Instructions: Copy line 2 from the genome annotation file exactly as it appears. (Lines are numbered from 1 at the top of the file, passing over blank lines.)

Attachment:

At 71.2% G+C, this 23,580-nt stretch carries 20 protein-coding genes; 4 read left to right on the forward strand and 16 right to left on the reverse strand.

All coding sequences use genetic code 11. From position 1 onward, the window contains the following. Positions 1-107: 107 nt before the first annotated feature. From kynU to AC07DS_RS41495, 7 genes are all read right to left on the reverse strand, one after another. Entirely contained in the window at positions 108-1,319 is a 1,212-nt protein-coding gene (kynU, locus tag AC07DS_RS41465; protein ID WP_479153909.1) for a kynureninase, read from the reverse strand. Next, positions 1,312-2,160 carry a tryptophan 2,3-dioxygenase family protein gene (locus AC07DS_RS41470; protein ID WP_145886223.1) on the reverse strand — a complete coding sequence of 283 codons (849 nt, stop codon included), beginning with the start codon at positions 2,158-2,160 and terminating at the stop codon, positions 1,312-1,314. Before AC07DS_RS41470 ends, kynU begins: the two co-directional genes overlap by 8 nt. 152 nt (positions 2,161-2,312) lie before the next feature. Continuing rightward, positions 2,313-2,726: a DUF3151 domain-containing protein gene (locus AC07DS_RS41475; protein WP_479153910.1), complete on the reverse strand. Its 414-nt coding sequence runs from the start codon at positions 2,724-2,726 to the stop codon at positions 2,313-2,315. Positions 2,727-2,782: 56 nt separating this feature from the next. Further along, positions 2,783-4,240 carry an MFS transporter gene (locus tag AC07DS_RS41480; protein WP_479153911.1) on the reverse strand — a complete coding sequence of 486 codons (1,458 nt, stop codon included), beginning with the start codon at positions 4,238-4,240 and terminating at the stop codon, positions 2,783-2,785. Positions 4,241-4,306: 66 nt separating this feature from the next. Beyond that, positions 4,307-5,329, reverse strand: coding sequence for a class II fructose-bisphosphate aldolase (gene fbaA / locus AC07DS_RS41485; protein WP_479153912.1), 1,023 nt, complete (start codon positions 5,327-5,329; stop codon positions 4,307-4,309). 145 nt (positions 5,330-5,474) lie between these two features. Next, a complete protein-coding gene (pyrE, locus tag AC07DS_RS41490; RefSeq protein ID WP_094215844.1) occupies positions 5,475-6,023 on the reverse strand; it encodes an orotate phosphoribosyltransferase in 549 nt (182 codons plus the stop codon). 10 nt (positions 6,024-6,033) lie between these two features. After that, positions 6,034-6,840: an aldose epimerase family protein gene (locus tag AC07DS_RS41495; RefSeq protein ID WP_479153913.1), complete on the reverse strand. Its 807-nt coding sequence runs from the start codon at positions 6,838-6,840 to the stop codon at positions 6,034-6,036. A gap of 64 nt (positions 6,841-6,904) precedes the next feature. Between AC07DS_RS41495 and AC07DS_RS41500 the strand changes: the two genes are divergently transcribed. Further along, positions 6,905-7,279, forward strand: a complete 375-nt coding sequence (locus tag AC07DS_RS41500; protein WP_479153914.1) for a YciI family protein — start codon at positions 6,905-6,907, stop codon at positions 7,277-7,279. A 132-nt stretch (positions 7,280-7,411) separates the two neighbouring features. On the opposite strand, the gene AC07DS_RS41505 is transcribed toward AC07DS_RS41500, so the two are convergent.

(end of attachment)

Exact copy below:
All coding sequences use genetic code 11. From position 1 onward, the window contains the following. Positions 1-107: 107 nt before the first annotated feature. From kynU to AC07DS_RS41495, 7 genes are all read right to left on the reverse strand, one after another. Entirely contained in the window at positions 108-1,319 is a 1,212-nt protein-coding gene (kynU, locus tag AC07DS_RS41465; protein ID WP_479153909.1) for a kynureninase, read from the reverse strand. Next, positions 1,312-2,160 carry a tryptophan 2,3-dioxygenase family protein gene (locus AC07DS_RS41470; protein ID WP_145886223.1) on the reverse strand — a complete coding sequence of 283 codons (849 nt, stop codon included), beginning with the start codon at positions 2,158-2,160 and terminating at the stop codon, positions 1,312-1,314. Before AC07DS_RS41470 ends, kynU begins: the two co-directional genes overlap by 8 nt. 152 nt (positions 2,161-2,312) lie before the next feature. Continuing rightward, positions 2,313-2,726: a DUF3151 domain-containing protein gene (locus AC07DS_RS41475; protein WP_479153910.1), complete on the reverse strand. Its 414-nt coding sequence runs from the start codon at positions 2,724-2,726 to the stop codon at positions 2,313-2,315. Positions 2,727-2,782: 56 nt separating this feature from the next. Further along, positions 2,783-4,240 carry an MFS transporter gene (locus tag AC07DS_RS41480; protein WP_479153911.1) on the reverse strand — a complete coding sequence of 486 codons (1,458 nt, stop codon included), beginning with the start codon at positions 4,238-4,240 and terminating at the stop codon, positions 2,783-2,785. Positions 4,241-4,306: 66 nt separating this feature from the next. Beyond that, positions 4,307-5,329, reverse strand: coding sequence for a class II fructose-bisphosphate aldolase (gene fbaA / locus AC07DS_RS41485; protein WP_479153912.1), 1,023 nt, complete (start codon positions 5,327-5,329; stop codon positions 4,307-4,309). 145 nt (positions 5,330-5,474) lie between these two features. Next, a complete protein-coding gene (pyrE, locus tag AC07DS_RS41490; RefSeq protein ID WP_094215844.1) occupies positions 5,475-6,023 on the reverse strand; it encodes an orotate phosphoribosyltransferase in 549 nt (182 codons plus the stop codon). 10 nt (positions 6,024-6,033) lie between these two features. After that, positions 6,034-6,840: an aldose epimerase family protein gene (locus tag AC07DS_RS41495; RefSeq protein ID WP_479153913.1), complete on the reverse strand. Its 807-nt coding sequence runs from the start codon at positions 6,838-6,840 to the stop codon at positions 6,034-6,036. A gap of 64 nt (positions 6,841-6,904) precedes the next feature. Between AC07DS_RS41495 and AC07DS_RS41500 the strand changes: the two genes are divergently transcribed. Further along, positions 6,905-7,279, forward strand: a complete 375-nt coding sequence (locus tag AC07DS_RS41500; protein WP_479153914.1) for a YciI family protein — start codon at positions 6,905-6,907, stop codon at positions 7,277-7,279. A 132-nt stretch (positions 7,280-7,411) separates the two neighbouring features. On the opposite strand, the gene AC07DS_RS41505 is transcribed toward AC07DS_RS41500, so the two are convergent.